Media Center



December 7, 2004 - Washington, DC

• Mr. Paul Kennedy of Canada, outgoing Chair of CICAD
• Major General José Antonio Sanz of the Dominican Republic
• Ambassador Jorge Gumucio, Vice Minister of Foreign Affairs of Bolivia
• Vice President of Honduras Armida de Lopez Contreras
• Distinguished representatives, Permanent Observers, representatives of other international and regional organizations, and special guests:

I am particularly pleased to be able to say a few words at the opening of CICAD’s thirty-sixth regular session, because it offers me the opportunity, as Acting Secretary General of the Organization of American States, to welcome you to Washington, to discuss with you some of the changes at the OAS, and to assure you that CICAD not only remains vital for the OAS, but that I believe we will emerge strengthened by the reevaluation now underway.

The reorganization initiated by then Secretary General Rodriguez on September 15 sought to create a truly integrated structure for the OAS, so that we could function as one organization, with one voice. I am confident that with some adjustment this reorganization will produce a revitalized and strengthened organization.

Over its long history, the OAS has proven itself to be very adaptable to changing circumstances, and that will continue to be the case. Here in CICAD, you have taken on issues that even ten years ago, were not considered part of drug control: issues such as arms trafficking, money laundering, training in strategic and operational drug intelligence, and trans-border control of crime. The MEM process is a landmark of international cooperation. I believe that CICAD, like the OAS Secretariat, will emerge stronger, more respected and more effective in its important work as a result of our reorganization efforts.

With the reorganization, CICAD becomes a major part of the new Department of Multidimensional Security. This Department is one of the seven that now comprise the General Secretariat. In addition to all aspects of the drug problem, the new Department will address subjects such as terrorism and terrorist financing, money laundering, arms trafficking, transnational gangs, and port security. These are all subjects in which CICAD already plays a part, and the merger of CICAD’s work with other previously independent offices that addressed similar subjects, will but further integrate and strengthen the entire OAS response to these problems.

CICAD itself is in the capable hands of Jim Mack, a former senior officer in the US State Department, with considerable experience in anti-narcotics policy and programs. Ambassador Mack is an old friend and has the fairness required in our difficult business.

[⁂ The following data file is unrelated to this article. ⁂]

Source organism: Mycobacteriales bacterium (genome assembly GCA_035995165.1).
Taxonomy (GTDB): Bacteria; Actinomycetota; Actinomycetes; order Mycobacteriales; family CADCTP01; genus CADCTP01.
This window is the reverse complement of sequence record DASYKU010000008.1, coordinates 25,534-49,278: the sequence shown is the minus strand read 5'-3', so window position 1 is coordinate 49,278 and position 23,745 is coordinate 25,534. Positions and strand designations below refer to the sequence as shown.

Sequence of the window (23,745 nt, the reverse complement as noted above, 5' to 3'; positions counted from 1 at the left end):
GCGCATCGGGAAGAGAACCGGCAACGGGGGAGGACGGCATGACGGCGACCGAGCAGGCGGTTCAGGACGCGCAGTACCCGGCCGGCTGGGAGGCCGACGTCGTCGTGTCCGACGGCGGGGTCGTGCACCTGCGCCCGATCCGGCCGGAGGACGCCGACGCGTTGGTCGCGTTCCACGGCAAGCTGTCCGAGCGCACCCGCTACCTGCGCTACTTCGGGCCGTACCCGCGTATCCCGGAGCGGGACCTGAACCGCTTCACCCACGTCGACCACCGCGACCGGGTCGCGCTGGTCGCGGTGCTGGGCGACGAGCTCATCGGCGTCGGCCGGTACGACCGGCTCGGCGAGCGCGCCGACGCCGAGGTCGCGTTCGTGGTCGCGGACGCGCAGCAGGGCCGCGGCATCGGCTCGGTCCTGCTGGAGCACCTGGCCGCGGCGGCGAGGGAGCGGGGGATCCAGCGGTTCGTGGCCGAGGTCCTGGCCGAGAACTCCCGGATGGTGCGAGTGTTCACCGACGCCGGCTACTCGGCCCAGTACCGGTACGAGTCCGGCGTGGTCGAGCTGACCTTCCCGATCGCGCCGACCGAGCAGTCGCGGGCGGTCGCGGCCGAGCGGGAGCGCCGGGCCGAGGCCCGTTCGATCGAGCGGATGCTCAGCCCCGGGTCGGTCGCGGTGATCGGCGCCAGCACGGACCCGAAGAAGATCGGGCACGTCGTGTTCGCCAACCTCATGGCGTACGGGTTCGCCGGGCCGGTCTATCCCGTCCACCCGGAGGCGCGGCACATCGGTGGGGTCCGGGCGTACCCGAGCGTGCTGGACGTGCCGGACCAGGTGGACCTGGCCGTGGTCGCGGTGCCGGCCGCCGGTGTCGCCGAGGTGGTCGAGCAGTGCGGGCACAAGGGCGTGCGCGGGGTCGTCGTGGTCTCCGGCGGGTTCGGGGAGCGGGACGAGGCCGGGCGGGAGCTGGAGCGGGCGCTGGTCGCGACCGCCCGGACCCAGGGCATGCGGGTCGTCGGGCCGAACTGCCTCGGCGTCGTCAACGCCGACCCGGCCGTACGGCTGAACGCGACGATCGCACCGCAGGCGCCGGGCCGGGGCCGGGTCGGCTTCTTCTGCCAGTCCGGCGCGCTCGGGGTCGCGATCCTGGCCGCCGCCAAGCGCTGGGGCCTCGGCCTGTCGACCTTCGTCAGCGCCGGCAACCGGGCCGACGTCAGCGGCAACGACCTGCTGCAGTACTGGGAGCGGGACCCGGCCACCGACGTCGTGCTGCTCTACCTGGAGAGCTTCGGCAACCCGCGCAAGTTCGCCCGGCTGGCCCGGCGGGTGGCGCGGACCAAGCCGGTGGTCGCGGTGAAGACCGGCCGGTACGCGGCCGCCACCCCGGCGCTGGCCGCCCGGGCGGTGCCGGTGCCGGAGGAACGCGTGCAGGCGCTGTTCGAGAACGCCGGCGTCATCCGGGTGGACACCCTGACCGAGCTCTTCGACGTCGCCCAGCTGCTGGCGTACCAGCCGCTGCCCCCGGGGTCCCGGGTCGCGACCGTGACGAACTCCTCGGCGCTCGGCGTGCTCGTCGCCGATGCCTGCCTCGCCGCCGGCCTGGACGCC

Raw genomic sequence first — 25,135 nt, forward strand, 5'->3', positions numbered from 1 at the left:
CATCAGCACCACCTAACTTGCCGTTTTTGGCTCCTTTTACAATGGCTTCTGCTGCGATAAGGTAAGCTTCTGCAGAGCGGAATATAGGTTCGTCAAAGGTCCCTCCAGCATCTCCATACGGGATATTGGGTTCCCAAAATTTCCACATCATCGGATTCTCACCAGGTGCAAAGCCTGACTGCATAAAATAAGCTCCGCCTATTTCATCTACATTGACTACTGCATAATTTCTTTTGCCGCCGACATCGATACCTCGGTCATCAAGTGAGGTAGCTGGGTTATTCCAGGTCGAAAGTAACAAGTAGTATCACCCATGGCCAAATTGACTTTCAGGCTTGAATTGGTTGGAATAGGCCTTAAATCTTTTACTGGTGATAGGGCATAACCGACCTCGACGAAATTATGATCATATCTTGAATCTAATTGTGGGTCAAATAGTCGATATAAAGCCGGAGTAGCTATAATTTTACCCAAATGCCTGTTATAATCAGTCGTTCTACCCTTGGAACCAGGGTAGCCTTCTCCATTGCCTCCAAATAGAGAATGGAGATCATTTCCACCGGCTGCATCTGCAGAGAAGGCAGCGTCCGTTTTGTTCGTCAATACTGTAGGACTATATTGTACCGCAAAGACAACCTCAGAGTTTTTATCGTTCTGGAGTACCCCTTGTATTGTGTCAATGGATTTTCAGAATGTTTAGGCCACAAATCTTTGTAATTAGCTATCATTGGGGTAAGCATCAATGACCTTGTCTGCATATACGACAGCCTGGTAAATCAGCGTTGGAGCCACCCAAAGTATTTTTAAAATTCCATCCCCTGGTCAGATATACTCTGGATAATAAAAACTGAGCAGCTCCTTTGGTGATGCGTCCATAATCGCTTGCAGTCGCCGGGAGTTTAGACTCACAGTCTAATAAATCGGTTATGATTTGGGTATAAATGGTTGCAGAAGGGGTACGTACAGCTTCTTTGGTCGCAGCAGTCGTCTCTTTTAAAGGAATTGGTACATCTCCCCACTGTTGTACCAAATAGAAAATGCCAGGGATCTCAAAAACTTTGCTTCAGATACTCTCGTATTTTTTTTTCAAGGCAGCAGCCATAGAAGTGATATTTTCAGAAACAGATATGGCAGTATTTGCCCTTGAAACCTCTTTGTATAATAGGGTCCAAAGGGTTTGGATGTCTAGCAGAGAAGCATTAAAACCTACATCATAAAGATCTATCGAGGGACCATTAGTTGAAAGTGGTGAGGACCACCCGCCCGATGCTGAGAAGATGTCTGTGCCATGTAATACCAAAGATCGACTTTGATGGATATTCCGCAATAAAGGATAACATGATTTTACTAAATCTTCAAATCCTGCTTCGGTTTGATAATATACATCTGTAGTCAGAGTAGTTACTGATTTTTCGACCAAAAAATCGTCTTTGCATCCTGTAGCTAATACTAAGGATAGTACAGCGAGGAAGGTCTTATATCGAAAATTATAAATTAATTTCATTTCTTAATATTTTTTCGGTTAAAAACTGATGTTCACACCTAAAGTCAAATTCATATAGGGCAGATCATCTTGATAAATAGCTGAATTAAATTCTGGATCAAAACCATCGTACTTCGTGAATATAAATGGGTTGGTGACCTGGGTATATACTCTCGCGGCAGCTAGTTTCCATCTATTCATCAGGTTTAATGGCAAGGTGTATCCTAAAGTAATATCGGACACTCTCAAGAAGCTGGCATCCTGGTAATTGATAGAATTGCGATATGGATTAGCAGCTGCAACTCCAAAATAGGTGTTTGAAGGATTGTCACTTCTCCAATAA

An important new area in the Department of Multidimensional Security is the Office of International Threats to Civil Society. This office will be responsible for articulating responses to such problems as gangs, kidnappings, transnational organized crime, and, in cooperation with the Pan American Health Organization, international health issues, such as the rapid spread across borders of infections related to drug use such as HIV/AIDS and Hepatitis C. CICAD has already done some pioneering work on these emerging threats in our hemisphere. The fact that we will now have an office that addresses them directly reflects the OAS’ commitment to help member governments improve the safety and quality of life of their citizens.

The grouping of these issues under the heading of multidimensional security responds to a twenty-first century recognition that all these problems – gangs, terrorism, arms trafficking, money laundering and drug trafficking -- are in themselves transnational, involving several countries. Drug trafficking is a prime example of how actions in one country (the growing of coca, poppy and marijuana) have a ripple effect across scores of other countries (processing the drugs in one country, transporting them through several others, selling them in yet other countries, and laundering the profits anywhere and everywhere). It is certain that the power of an individual State to control the crimes of drug trafficking, terrorism and money laundering is seriously diminished unless that State cooperates in very practical ways with other countries.

CICAD has long recognized this need for cross-country cooperation. That recognition is both philosophical, through the embrace of shared responsibility for the drug problem, and practical, in that you conduct many programs on a multi-country basis, enabling officials from all over the hemisphere to get to know and trust each other face to face.